Evolving your diet with your Yoga…. for teachers and students
In this podcast Cate Stillman and Natalie Horscroft delve into:
- How the path of yoga evolves your physiology…
- How to navigate the change skillfully with Ayurveda…
- Identifying the best foods that make your yoga easy (sukha)…
Do you know about your changing physiology?
When we practice yoga, especially in good alignment, which most modern systems have incorporated, we begin to open and uncover our subtle physiology, or energy body. Foods that didn’t bother us before become toxic. If we continue to eat those foods, we create confusion and work in your cells.
Furthermore, in this hectic day and age, many students come to class energetically depleted. They might also be overweight and want to work out hard. If we don’t teach the daily rhythms and balance as part of a yogic lifestyle, the practice they came for might further leave them more overwhelmed and depleted in their adrenals.
I have a bone to pick with yoga teachers trainings.
In most modern yoga teacher trainings, we don’t educate our teachers about how yoga evolves our physiology. Sure, as teachers, we slowly figure it out. If we continue eating a Standard American Diet, our practice is difficult. As we eat lighter and closer to the Earth, the practice becomes Sukha, easy.
Most of us aren’t trained in our yoga teacher trainings to practice and teach the Ayurvedic daily routine. And many of us who do practice it, don’t teach it as part of our yoga teachings. When we separate out the Ayurvedic daily routine, and the sattvic diet, upheld by yogis generation after generation for centuries, we make the path of Yoga confusing, and even dangerous to yoga students.
The Responsibility of Yoga Teachers
It’s time for the western yoga teacher to step up and lean into Ayurvedic wisdom. It’s not optional. It’s mandatory to helping our students off the mat to support what we’re teaching them on the mat. We don’t all need to become a practitioners, but the more the better. Most of us will be more effective as a super health conductor even if we don’t become an ayurvedic practitioner. But we need to learn and to practice on ourselves, and share our living wisdom with our students. Enough said.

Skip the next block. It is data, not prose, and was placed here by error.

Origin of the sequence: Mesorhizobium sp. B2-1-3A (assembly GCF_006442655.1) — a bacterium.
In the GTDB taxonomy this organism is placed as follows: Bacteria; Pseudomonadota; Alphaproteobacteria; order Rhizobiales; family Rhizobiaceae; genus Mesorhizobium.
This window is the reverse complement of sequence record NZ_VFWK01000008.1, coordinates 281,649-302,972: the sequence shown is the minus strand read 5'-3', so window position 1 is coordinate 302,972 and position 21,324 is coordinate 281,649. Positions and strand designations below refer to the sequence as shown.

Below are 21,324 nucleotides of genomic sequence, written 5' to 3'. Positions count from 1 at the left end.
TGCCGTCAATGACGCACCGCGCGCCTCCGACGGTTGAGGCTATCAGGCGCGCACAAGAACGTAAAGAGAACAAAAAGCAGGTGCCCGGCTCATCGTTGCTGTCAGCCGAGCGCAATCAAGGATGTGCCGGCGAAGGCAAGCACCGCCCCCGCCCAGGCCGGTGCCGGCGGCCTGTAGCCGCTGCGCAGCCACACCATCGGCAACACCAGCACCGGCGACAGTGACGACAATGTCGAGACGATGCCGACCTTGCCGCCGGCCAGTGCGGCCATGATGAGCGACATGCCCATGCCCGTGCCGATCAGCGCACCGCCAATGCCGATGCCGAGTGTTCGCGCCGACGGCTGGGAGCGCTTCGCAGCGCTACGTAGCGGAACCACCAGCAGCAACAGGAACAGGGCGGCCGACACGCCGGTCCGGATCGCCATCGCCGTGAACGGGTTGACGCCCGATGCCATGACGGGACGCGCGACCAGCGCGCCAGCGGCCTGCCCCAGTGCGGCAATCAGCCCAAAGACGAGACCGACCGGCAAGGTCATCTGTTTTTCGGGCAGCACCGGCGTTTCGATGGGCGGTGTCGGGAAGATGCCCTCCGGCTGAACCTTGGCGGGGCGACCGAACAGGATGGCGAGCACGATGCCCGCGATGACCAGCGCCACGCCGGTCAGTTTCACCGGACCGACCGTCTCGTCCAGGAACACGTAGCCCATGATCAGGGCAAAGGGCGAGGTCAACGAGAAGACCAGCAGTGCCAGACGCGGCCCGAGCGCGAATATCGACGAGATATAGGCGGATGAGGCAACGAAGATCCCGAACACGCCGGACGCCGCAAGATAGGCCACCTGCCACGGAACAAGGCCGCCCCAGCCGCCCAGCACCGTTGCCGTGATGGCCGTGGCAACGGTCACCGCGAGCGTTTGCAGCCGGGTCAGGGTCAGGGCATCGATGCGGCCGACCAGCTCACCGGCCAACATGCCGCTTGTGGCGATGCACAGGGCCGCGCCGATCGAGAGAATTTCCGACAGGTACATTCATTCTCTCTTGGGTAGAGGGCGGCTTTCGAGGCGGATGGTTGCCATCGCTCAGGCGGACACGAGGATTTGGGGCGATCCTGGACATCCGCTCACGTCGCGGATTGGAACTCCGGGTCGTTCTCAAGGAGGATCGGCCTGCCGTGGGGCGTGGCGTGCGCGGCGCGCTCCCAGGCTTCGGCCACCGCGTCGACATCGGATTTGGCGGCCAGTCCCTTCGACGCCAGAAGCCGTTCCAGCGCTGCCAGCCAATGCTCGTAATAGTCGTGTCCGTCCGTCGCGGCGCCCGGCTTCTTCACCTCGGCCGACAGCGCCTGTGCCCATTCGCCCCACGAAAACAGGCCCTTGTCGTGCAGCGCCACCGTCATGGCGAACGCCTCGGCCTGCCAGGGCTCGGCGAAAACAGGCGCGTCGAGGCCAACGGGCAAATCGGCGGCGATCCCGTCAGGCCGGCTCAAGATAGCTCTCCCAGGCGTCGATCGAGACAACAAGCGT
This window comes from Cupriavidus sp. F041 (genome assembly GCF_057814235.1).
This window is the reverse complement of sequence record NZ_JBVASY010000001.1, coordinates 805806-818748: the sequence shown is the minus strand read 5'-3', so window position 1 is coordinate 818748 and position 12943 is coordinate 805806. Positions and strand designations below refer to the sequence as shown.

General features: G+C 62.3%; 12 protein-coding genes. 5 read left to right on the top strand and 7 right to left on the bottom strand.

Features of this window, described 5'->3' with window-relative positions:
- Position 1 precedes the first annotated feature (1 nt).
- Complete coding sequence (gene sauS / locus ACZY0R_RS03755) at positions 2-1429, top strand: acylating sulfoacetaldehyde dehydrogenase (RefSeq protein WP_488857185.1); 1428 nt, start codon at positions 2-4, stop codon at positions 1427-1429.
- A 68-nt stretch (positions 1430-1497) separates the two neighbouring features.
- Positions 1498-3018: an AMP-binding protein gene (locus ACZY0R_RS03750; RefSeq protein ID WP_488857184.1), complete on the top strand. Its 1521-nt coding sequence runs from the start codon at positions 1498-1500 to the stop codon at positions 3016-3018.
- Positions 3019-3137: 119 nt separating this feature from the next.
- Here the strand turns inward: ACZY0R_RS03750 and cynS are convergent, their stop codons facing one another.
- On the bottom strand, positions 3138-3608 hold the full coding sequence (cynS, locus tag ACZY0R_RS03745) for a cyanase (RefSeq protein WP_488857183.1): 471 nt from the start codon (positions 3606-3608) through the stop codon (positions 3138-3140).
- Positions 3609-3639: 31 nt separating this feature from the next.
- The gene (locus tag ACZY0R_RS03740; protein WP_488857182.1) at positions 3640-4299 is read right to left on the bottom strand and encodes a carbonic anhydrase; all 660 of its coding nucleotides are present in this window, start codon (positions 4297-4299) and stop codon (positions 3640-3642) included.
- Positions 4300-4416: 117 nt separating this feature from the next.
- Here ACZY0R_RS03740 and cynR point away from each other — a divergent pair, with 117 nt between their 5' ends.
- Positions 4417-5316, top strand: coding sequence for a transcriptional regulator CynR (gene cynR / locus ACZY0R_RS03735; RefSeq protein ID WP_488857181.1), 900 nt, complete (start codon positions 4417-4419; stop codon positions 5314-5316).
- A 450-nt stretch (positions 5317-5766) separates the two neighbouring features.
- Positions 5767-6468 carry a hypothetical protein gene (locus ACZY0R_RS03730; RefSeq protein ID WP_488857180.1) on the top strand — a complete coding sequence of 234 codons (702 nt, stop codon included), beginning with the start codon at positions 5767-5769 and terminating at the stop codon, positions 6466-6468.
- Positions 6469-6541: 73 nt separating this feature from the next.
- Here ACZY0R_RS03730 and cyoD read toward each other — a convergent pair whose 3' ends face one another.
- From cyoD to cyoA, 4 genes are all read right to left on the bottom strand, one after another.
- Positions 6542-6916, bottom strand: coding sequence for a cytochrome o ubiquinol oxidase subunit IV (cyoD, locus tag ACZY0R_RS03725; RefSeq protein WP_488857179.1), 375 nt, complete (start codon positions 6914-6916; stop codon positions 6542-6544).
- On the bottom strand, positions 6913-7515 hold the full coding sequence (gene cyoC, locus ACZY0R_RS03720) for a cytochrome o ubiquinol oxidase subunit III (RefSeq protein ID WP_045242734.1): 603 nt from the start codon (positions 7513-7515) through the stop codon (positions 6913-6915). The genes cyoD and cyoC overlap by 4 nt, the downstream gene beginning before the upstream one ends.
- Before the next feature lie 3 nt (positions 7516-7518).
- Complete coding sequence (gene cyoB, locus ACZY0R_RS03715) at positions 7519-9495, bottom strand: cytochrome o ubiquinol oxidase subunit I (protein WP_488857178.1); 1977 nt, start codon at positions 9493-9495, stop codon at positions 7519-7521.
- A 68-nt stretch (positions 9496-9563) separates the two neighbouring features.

Enjoy the podcast. Comment below – let’s start a squirmish.
Dina Charya by the king of Ayurveda in the West:
In case you don’t believe me, take the words of Dr. Vasant Lad, the first dude to establish an Ayurvedic Institute, or higher learning center for Ayurvedic students to become practitioners. Here is what he has to say about Dina Charya, or the daily rhythm:
“How you live your daily life is the key factor in determining your health and your quality of experience. It is also the factor over which you have the most control. You can’t control the weather or your genetic makeup, but what you do every day either builds up your health, vitality, and resistance to disease, or wears you down. Your moment-to-moment choices – what do eat, how much to eat, how to respond to others, weather to exercise or not, how late to stay up at night, and so on – play a major role in your mental and physical health.
But how you create your lifestyle, the rhythms of your daily living? Is it just pure habit, based on how your parents lived and howyou grew up?…. According to Ayurveda, you couldn’t do better thatn to strive to live your life in harmony with Mother Nature…. Living in accordance with nature and natural law means continually balancing our inner ecology by adjusting to our ever-changing environment.”
— Dr. Vasant Lad, from a chapter titled, “Ayurvedic Lifestyle: The Ultimate Preventative Medicine“, from a textbook we use in the Living Ayurveda Course:The Complete Book of Ayurvedic Home Remedies.